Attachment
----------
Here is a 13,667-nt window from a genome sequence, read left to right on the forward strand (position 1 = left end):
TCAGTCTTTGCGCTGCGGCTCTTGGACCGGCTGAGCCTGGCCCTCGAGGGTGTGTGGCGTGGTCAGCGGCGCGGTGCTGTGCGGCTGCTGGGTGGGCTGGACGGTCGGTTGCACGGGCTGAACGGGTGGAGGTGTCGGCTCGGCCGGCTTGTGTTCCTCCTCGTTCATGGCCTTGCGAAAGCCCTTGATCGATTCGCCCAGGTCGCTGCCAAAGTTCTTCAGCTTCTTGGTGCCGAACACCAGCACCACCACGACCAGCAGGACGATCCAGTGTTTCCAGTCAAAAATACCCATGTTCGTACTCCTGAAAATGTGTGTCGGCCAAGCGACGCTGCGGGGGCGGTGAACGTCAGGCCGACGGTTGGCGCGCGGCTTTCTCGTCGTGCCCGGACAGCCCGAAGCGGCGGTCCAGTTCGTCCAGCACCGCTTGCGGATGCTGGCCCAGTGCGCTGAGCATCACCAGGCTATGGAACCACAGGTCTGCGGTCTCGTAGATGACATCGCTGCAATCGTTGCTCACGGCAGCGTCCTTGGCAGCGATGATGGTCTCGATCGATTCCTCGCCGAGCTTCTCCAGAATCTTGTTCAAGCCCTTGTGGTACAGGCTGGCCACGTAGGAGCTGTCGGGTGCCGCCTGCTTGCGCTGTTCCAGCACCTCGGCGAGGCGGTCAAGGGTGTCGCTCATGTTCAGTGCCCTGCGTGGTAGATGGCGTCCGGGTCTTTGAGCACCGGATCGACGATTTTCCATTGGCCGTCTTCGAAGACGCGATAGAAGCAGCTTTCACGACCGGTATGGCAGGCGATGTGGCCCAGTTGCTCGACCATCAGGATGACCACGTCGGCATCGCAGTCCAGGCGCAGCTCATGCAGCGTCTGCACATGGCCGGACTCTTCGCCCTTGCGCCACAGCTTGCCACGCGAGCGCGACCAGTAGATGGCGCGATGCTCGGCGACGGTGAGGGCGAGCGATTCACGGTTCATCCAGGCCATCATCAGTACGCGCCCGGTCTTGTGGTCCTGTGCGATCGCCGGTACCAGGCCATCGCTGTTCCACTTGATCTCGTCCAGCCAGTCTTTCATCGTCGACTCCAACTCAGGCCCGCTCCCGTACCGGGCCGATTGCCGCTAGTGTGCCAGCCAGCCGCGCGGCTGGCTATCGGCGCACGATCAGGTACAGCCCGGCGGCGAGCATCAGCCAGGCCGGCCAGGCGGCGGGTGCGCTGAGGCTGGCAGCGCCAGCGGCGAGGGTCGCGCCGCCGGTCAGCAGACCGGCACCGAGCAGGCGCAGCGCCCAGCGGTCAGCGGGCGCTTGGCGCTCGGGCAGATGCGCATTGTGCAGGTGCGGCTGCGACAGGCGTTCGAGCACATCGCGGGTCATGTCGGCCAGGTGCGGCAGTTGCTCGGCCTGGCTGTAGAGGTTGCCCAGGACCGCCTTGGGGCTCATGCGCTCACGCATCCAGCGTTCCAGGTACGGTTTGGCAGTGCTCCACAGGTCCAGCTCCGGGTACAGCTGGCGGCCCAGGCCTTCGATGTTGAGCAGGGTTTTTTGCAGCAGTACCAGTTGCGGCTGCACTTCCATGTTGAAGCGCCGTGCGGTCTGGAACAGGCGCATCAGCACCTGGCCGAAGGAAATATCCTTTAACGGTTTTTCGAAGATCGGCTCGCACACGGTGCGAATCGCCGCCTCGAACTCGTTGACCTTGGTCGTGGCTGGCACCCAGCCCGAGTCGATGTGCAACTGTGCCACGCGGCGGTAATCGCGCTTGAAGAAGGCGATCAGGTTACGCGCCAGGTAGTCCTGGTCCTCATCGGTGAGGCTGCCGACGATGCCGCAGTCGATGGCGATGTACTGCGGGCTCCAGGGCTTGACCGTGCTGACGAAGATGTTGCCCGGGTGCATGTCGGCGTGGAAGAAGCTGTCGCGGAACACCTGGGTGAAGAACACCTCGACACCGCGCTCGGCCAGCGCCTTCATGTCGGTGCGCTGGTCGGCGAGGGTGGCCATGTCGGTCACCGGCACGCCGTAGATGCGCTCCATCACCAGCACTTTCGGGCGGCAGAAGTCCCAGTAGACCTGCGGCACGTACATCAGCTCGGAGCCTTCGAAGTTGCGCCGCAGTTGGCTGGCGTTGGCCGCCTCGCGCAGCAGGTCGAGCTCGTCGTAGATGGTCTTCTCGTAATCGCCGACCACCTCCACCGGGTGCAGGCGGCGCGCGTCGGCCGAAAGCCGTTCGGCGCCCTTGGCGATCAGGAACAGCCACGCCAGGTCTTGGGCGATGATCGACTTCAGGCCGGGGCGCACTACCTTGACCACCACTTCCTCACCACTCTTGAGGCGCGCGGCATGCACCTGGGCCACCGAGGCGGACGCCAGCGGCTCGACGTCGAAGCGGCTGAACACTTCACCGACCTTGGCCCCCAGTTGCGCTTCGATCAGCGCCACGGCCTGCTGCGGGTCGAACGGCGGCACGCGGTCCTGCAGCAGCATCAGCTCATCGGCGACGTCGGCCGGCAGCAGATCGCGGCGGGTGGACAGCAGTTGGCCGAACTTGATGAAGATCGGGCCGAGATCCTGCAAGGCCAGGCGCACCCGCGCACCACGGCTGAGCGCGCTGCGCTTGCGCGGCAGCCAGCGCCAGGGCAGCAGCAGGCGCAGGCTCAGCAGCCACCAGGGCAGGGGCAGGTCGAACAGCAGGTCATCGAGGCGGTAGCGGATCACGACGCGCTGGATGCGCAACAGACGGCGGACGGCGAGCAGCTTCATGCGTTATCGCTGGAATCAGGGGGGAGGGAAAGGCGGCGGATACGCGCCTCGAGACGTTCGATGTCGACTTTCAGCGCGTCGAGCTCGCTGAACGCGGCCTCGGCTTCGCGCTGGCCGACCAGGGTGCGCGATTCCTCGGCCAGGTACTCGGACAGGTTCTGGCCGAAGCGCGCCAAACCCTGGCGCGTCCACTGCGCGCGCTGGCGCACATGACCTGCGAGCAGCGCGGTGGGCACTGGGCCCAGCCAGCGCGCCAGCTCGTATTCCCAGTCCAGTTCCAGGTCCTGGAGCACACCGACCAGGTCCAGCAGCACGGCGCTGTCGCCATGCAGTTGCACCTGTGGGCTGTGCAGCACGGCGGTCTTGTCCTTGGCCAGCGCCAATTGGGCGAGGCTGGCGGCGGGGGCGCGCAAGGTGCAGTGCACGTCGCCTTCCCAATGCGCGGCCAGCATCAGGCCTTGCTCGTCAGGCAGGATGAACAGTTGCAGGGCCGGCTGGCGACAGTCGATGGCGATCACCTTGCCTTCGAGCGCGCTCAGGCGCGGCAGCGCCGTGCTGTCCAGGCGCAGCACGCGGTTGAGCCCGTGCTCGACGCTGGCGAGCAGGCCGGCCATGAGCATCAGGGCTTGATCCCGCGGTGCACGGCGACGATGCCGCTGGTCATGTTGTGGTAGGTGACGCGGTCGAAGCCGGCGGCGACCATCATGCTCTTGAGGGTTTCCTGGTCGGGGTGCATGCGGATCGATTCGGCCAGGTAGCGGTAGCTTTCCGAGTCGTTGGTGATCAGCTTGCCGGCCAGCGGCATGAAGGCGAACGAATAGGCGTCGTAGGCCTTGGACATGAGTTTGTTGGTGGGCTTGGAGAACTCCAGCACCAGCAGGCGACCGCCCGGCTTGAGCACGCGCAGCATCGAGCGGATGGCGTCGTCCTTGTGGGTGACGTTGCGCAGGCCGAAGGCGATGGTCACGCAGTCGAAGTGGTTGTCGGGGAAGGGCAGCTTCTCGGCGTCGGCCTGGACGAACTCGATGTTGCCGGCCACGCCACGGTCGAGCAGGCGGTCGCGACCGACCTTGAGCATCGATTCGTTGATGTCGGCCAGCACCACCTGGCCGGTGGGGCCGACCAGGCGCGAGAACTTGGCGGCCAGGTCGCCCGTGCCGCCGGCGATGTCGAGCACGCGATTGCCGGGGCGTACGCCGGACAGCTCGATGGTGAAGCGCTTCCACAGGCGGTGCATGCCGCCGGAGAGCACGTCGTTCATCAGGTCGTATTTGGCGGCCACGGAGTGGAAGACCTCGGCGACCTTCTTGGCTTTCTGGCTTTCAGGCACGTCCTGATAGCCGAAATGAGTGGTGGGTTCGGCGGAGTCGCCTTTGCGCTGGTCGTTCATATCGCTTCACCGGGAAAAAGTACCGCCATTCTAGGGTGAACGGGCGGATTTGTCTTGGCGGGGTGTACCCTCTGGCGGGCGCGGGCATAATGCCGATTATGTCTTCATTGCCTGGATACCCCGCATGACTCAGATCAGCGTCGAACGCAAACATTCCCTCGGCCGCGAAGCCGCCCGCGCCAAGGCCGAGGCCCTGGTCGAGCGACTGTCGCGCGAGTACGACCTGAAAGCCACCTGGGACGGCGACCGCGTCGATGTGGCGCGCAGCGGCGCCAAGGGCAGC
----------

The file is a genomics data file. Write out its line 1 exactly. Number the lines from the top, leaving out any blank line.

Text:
Here is a 13,667-nt window from a genome sequence, read left to right on the forward strand (position 1 = left end):